their sons - Edwin (18) and Ethan (10) - now make their cattle living.
After residing in Omaha
for 20 years, where Art worked with computers and financial cost analysis
for what is now Qwest Communications, the couple moved to Ashby eight years
ago. Before moving to the ranch, the Brownlees had backgrounded cattle and
retained ownership through family members. Yet, Merry quips: "Moving
here seemed like taking over a 747 in mid-air."
Art says the sum of
their previous experiences has provided them with a non-traditional,
analytical approach to the cattle business. Part of that approach is a
heavy concentration on gathering and analyzing performance data.
The result, Art says, is
they've found themselves "doing very much what purebred breeders do,
even though we have a commercial herd."
For the past six years,
the Brownlees have relied heavily on linear measurements of bulls and
replacement heifers, and ultrasounds of their bulls for ribeye, marbling
and backfat. For three years, they've used ultrasound to determine the
optimal feeding endpoint for the roughly 1,100 calves on which they
annually retain ownership. Four years ago, they began collecting DNA
samples on calves.
"I think the days
of the gate cut are basically gone," Art says. "The margin is
whittled down so much in this business today that we'll all be forced to
use these tools to build back the margin on the producer end."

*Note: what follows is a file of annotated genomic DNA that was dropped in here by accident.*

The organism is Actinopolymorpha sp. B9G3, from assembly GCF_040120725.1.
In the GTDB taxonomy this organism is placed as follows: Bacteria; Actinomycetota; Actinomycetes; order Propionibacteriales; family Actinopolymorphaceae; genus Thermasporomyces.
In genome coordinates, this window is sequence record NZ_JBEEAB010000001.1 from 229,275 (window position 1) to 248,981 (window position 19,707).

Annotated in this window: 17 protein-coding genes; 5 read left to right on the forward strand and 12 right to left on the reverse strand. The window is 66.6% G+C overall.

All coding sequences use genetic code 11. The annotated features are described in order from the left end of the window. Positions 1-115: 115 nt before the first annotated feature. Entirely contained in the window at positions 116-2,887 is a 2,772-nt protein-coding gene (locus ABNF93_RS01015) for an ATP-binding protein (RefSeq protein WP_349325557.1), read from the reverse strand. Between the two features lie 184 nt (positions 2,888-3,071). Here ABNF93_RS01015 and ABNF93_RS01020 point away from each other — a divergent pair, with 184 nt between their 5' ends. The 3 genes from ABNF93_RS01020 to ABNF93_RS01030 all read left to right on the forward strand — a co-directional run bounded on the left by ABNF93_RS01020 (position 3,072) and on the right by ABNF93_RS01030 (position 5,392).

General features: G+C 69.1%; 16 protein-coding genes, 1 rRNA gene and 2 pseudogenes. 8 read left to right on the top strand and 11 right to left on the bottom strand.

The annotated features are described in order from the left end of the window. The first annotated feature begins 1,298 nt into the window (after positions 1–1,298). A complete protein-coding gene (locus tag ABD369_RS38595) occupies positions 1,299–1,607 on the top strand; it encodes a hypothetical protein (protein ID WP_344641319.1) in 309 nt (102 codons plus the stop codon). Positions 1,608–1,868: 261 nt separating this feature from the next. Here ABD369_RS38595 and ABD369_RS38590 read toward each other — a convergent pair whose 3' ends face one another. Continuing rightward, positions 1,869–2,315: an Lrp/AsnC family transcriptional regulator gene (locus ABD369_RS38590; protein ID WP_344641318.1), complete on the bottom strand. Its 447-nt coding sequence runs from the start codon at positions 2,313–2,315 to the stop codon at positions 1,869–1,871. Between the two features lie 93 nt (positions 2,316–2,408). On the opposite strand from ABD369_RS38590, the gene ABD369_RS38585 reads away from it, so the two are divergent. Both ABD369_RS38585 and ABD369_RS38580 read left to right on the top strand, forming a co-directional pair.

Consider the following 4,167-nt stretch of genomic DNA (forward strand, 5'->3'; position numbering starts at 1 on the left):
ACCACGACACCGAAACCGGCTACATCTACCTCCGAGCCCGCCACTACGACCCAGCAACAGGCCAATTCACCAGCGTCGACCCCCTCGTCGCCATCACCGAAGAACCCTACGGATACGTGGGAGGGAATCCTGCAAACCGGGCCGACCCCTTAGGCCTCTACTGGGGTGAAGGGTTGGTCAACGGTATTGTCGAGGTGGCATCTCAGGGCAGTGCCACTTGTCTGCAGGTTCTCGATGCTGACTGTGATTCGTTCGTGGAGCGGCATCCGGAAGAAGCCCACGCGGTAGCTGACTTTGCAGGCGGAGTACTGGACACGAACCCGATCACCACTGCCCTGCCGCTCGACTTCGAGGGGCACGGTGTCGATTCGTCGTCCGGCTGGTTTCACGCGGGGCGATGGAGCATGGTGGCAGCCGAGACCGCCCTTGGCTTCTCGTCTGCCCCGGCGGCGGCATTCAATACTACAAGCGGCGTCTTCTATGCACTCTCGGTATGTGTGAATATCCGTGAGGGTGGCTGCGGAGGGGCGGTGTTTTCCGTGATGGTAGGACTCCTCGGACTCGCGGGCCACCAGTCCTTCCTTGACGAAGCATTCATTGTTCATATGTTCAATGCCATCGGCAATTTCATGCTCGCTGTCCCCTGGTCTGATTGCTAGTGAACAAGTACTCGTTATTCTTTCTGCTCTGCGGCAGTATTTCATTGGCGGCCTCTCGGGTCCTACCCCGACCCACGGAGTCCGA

The Brownlees AI about
1,000 females each year, not all of them theirs, before pasturing them in
groups with four or five Angus and Braunvieh cleanup bulls each in a series
of about 40 paddocks. They draw blood samples on all calves at processing,
staining it on small blotter cards identified with each calf's ID number.
Art estimates that probably
only 5% of those DNA samples will ever be used. But when the parentage of
particularly good - or poor - performing females or carcasses is needed,
they'll submit the cards of those individuals to MMI Genomics in Davis, CA.
(MMI Genomics is a subsidiary of MetaMorphix, Inc., an ag biotech company
that holds the rights to Celera Genomics cattle genome. Last June,
MetaMorphix announced a $10-million agreement with Excel Corporation and
Caprock Cattle Feeders to develop and implement economic selection tools
that will allow cattle breeders and feedlot operators to meet consumer
demands for consistency and tenderness.)